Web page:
The Recumbent Stone Circles of Aberdeenshire: Archaeology, Design, Astronomy and Methods
Recumbent Stone Circles are a distinctive architectural style of British stone circle. Built circa 2500 BC, they dominated the Late Neolithic landscape of Aberdeenshire, Scotland. This book discusses their archaeology and, using experimental archaeology, explains how the original builders went about building these magnificent stone circles.
Sharing the results of the author’s unique experiments, the book demonstrates how measured ropes were used to set out the geometrical design of the stone rings, as well as dictate the dimensions of the circle’s respective orthostats. Moreover, given the book’s provision of instructions on to repeat these experiments, the reader will be able to explore how these circles not only captured their corresponding astronomy, but how they were also positioned in the landscape so that they were astronomically aligned towards each other, creating a network of inter-aligned stone circles that enabled the prehistoric communities to synchronise both time and space across the vast regions of Aberdeenshire.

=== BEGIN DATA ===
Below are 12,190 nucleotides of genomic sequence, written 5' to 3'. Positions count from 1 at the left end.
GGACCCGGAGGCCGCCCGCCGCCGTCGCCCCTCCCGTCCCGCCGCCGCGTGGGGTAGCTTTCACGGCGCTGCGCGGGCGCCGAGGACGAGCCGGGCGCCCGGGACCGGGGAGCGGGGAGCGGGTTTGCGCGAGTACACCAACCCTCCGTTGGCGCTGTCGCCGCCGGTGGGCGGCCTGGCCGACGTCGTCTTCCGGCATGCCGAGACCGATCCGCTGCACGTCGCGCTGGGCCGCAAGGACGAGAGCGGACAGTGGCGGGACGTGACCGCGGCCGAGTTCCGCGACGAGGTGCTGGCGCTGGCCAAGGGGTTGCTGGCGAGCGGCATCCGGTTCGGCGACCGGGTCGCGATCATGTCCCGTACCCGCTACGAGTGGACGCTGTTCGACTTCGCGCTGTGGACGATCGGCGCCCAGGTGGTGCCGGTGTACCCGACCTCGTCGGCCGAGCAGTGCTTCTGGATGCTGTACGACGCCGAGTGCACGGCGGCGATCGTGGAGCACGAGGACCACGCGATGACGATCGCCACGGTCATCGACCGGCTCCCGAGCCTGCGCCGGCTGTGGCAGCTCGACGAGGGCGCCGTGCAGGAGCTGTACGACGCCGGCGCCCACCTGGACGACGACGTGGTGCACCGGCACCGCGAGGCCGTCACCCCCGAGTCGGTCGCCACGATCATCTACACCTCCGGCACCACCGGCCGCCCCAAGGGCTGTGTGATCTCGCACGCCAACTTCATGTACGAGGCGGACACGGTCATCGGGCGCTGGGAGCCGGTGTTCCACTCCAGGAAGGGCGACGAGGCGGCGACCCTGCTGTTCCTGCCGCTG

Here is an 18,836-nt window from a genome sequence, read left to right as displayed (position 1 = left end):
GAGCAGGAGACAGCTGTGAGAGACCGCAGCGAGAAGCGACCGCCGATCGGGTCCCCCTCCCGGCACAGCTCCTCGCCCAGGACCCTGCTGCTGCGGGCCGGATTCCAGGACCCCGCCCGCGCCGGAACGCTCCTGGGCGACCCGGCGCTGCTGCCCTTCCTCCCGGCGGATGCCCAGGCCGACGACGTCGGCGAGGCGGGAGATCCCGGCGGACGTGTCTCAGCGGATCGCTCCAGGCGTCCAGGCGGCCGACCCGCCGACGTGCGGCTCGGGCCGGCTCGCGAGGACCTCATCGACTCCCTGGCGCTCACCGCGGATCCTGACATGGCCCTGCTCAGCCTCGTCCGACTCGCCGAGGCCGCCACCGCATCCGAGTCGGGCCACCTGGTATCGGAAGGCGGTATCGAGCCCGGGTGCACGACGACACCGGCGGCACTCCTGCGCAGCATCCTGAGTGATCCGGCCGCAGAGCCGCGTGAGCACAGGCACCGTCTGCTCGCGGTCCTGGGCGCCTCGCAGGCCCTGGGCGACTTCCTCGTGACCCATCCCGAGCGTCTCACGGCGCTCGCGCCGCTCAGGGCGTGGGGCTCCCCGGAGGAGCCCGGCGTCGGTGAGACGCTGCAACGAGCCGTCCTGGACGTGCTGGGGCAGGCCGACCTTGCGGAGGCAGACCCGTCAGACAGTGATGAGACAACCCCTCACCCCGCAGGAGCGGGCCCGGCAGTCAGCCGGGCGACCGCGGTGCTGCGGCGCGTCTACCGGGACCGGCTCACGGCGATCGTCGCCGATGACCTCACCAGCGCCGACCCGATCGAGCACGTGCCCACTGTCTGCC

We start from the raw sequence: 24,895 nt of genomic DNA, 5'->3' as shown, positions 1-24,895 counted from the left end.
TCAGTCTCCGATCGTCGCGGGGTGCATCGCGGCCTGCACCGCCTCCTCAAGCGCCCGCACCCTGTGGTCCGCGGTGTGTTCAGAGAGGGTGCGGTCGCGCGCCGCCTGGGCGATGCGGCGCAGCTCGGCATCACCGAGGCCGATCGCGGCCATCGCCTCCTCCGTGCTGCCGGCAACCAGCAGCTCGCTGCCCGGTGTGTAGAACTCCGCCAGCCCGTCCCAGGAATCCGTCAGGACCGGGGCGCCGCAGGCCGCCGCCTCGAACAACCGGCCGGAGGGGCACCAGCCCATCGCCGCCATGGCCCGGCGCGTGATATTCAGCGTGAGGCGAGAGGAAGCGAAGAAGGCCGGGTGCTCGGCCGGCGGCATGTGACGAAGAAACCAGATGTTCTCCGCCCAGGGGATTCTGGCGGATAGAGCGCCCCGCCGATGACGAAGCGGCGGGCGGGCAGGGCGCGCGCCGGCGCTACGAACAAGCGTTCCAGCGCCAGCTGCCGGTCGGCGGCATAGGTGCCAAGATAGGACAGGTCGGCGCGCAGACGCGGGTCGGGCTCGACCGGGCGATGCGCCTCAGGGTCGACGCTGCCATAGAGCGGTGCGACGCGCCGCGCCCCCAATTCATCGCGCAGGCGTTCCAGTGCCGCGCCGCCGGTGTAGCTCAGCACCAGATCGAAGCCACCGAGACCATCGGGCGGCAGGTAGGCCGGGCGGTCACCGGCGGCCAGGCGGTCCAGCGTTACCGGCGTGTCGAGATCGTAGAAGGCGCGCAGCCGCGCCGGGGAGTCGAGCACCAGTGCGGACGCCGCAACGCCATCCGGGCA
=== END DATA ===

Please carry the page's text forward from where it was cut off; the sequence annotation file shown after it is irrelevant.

Dr John Hill is an experimental archaeologist. His field of research investigates the architectural designs of British Neolithic structures—both domestic and ceremonial monuments. He utilises his original, practical techniques of experimental archaeology in order to determine how the Neolithic communities could have designed and constructed such impressive structures using rudimentary methods. Although now retired, he still finds time to teach archaeology and history at the University of Liverpool’s Continuing Education Department, as well as its International Summer School.
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